Window of Opportunity (by Ken Baynes)

It seems very clear that something is seriously amiss in what might be called ‘cultural’ education. We have already reviewed the manifestos from NSEAD and the Crafts Council. Now we have a substantial report on the wider value of culture and the importance of cultural education. It comes from the Warwick Commission set up by Warwick University. (http://www2.warwick.ac.uk/research/warwickcommission/futureculture)

Ken BaynesAs well as looking to the future it charts the decline in provision and take-up which seems to have affected every field from music and drama to design and technology. Their judgement is that this is catastrophic for the future health of Britain.

Of course elections call forth plenty of special pleading. A window opens. If you can get your message through, the first year of a new government is a period when change can happen.

At LDP we were wondering who was going to make the case for design education when John Mathers, CEO of the Design Council called for ‘re-imagination’ of the education system to ensure design is valued. He said we need to put out ‘ a real call for making sure that design education, arts education and cultural education is valued as much as STEM subjects’.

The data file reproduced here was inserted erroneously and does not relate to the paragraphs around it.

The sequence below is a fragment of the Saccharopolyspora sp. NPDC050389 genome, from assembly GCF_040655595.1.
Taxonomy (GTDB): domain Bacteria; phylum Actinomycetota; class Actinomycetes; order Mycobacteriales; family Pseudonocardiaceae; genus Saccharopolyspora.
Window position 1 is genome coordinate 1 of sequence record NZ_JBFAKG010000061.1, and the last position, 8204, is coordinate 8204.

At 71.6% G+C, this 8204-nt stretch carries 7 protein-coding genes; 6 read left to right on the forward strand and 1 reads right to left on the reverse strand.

It needs a lot of people to get behind this idea to make it happen. Design still suffers from the difficulty that it seems to have one foot in the world of function and utility and another in the world of fantasy and expression. This apparent disadvantage is in reality the very reason why design is so important.

To begin with it is wrong to place technology and culture at opposite poles. We live in a technological culture. At the same time, the cultural values of society give a powerful direction to technology. To a large extent the values at play are the imperatives of consumerism. Unfortunately, it also seems to be the case that these values, if unadulterated, may lead to a swift end to civilization.  It is the young of today that will, in their lifetimes, need to imagine their way through this conflict. The ability to think and act in a designerly way is one of the accomplishments that they will need but they will surely also need a very broad educational experience crossing the barriers between art, science and technology.